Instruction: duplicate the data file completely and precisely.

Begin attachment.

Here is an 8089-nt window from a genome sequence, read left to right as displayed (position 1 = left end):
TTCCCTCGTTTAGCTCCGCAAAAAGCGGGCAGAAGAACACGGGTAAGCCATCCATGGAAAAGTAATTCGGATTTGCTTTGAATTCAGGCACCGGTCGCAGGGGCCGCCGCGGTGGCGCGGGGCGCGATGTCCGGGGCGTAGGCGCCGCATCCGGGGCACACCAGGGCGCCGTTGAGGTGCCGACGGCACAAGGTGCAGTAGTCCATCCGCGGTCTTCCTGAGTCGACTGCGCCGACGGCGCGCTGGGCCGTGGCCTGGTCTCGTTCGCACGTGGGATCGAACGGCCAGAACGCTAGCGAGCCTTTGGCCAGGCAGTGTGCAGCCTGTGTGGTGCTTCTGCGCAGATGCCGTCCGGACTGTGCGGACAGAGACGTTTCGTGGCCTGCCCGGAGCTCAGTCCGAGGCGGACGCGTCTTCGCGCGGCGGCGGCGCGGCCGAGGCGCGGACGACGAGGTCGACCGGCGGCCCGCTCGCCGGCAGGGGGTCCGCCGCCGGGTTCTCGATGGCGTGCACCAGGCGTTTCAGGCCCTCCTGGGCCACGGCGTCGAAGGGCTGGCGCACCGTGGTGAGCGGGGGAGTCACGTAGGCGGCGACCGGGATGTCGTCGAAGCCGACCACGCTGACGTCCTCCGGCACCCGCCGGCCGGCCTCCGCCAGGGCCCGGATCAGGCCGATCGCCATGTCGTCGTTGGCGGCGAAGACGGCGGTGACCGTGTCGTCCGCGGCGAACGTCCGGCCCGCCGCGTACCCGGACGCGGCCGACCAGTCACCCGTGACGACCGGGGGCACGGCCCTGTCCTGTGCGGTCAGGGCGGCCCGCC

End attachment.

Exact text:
Here is an 8089-nt window from a genome sequence, read left to right as displayed (position 1 = left end):
TTCCCTCGTTTAGCTCCGCAAAAAGCGGGCAGAAGAACACGGGTAAGCCATCCATGGAAAAGTAATTCGGATTTGCTTTGAATTCAGGCACCGGTCGCAGGGGCCGCCGCGGTGGCGCGGGGCGCGATGTCCGGGGCGTAGGCGCCGCATCCGGGGCACACCAGGGCGCCGTTGAGGTGCCGACGGCACAAGGTGCAGTAGTCCATCCGCGGTCTTCCTGAGTCGACTGCGCCGACGGCGCGCTGGGCCGTGGCCTGGTCTCGTTCGCACGTGGGATCGAACGGCCAGAACGCTAGCGAGCCTTTGGCCAGGCAGTGTGCAGCCTGTGTGGTGCTTCTGCGCAGATGCCGTCCGGACTGTGCGGACAGAGACGTTTCGTGGCCTGCCCGGAGCTCAGTCCGAGGCGGACGCGTCTTCGCGCGGCGGCGGCGCGGCCGAGGCGCGGACGACGAGGTCGACCGGCGGCCCGCTCGCCGGCAGGGGGTCCGCCGCCGGGTTCTCGATGGCGTGCACCAGGCGTTTCAGGCCCTCCTGGGCCACGGCGTCGAAGGGCTGGCGCACCGTGGTGAGCGGGGGAGTCACGTAGGCGGCGACCGGGATGTCGTCGAAGCCGACCACGCTGACGTCCTCCGGCACCCGCCGGCCGGCCTCCGCCAGGGCCCGGATCAGGCCGATCGCCATGTCGTCGTTGGCGGCGAAGACGGCGGTGACCGTGTCGTCCGCGGCGAACGTCCGGCCCGCCGCGTACCCGGACGCGGCCGACCAGTCACCCGTGACGACCGGGGGCACGGCCCTGTCCTGTGCGGTCAGGGCGGCCCGCC